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One year after his horrific crash, Chaves beats all the Tour de France stars by launching a well-timed attack to hold off Kreuziger and Mollema by 3 seconds; Martin stays with his main rivals and defends his lead

Photo: Delmati

BAUKE MOLLEMA

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DECEUNINCK - QUICK-STEP

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ESTEBAN CHAVES

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MITCHELTON-SCOTT

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ROMAN KREUZIGER

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TONY MARTIN

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TOUR DE SUISSE

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21.06.2014 @ 17:17 Posted by Emil Axelgaard

Johan Esteban Chaves (Orica-GreenEDGE) marked that he is back to his best after last year’s horrific crash in the Trofeo Laigueglia when he took the biggest win of his career in today’s first mountaintop finish in the Tour de Suisse. The Colombian launched a perfectly timed attack on the final climb and managed to hold off a fierce chase by Roman Kreuziger (Tinkoff-Saxo) and Bauke Mollema (Belkin) by 3 seconds while Tony Martin (Omega Pharma-Quick Step) stayed with main rivals Rui Costa (Lampre-Merida) and Mathias Frank (IAM) and so defended his overall lead.

 

In February 2013, Johan Esteban Chaves had a horrific crash in the Trofeo Laigueglia and saw his career come under threat at a time when he had started to mix it up with the very best in the mountains. He didn’t do any racing for the rest of the year but managed to make a full recovery from his injuries.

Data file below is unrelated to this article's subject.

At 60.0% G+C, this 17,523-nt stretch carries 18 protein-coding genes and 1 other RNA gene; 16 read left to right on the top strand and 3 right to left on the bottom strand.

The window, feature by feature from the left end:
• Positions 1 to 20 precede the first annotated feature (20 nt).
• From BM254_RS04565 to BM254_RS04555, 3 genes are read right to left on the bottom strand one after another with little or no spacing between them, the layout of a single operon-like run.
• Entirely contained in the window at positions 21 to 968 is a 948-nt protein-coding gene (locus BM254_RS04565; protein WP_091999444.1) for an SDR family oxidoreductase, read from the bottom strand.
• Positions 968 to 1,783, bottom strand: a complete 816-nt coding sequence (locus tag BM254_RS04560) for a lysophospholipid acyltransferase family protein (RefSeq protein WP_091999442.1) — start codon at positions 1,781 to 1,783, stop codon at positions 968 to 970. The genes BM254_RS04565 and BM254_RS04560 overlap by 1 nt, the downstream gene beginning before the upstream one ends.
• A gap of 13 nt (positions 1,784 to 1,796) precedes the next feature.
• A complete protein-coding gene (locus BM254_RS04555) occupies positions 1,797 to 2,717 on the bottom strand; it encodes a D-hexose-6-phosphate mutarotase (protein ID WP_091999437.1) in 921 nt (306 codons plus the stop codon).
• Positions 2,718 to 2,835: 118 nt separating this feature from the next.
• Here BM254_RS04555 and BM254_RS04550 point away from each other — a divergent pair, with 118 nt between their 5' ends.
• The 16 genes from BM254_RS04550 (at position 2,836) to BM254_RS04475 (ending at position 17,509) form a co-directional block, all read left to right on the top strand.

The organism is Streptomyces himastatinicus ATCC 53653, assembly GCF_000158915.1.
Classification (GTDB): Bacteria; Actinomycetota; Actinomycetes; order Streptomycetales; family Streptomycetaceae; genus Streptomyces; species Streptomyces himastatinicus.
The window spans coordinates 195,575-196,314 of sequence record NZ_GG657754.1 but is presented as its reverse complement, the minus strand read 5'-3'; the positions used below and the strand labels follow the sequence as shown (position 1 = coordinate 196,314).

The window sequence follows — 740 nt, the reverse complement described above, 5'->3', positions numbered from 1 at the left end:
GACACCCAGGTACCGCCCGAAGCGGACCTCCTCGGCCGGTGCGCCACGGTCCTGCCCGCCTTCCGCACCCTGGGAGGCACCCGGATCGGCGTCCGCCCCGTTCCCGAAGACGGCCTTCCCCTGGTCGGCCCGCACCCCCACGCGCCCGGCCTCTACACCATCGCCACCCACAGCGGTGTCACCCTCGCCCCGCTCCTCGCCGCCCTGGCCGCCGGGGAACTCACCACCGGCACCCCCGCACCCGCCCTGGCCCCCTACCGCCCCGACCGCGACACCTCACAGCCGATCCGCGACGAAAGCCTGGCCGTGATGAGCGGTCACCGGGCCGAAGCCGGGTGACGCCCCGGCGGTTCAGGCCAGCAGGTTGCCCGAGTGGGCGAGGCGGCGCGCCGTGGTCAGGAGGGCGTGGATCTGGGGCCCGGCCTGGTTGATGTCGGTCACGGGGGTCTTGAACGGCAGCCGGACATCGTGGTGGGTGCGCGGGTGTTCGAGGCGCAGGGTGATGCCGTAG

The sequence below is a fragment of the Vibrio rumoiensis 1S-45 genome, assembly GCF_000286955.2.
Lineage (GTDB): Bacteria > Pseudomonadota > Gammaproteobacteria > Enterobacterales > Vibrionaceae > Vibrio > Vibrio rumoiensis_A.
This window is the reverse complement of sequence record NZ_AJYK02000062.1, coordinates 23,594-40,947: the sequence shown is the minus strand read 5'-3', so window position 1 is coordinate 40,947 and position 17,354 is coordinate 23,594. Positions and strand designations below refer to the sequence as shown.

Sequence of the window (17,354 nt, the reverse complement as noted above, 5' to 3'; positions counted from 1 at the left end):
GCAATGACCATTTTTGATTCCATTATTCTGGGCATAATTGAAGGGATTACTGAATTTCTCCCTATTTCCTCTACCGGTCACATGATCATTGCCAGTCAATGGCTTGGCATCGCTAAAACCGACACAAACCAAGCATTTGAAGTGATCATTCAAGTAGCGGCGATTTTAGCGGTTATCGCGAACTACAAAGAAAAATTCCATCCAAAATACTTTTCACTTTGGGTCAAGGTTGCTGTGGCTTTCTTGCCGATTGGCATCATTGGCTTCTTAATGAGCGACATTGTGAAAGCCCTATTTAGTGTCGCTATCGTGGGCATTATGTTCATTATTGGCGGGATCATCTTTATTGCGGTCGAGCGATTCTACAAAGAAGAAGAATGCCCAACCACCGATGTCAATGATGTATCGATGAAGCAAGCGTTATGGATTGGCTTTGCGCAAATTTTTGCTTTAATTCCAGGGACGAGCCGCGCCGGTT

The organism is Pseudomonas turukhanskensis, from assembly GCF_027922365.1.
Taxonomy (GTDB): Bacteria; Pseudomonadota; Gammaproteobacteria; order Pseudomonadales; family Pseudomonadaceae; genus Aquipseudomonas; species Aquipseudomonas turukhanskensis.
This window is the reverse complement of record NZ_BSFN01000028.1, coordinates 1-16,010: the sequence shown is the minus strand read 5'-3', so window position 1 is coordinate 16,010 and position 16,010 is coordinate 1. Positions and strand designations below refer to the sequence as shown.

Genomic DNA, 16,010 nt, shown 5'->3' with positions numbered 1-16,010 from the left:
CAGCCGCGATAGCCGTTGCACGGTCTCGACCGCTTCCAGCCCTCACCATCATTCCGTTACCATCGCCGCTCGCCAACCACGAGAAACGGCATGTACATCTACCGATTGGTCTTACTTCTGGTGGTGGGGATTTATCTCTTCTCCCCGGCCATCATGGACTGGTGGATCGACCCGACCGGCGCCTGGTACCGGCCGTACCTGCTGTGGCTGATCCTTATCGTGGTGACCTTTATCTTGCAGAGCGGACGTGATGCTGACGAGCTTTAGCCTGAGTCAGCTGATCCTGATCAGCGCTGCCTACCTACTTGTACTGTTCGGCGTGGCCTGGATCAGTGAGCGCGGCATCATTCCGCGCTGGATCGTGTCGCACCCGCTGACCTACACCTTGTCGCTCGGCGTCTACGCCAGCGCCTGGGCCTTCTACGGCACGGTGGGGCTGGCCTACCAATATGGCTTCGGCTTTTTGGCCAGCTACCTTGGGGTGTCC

Orica-GreenEDGE believed in the talents of the former Tour de l’Avenir winner and offered him a WorldTour contract and today he paid them back for their confidence when the won the first big mountaintop finish in the Tour de Suisse in solo fashion, holding off plenty of Tour de France contenders close to their top form. The victory comes just a month after his first big win for his new team on the queen stage of the Tour of California.

 

While Belkin’s Laurens Ten Dam did a lot of damage on the final climb to Verbier, Chaves was always riding comfortably near the front positions and when the favourites Mathias Frank and Roman Kreuziger started to attack, he was always up there. Finally, he launched a well-timed attack and only another youngster Davide Formolo (Cannondale) could follow him.

 

Chaves continued to ride hard and quickly got rid of Formolo while further behind, the peloton was splintering to pieces. Bauke Mollema and Roman Kreuziger emerged as the strongest and passed Formolo.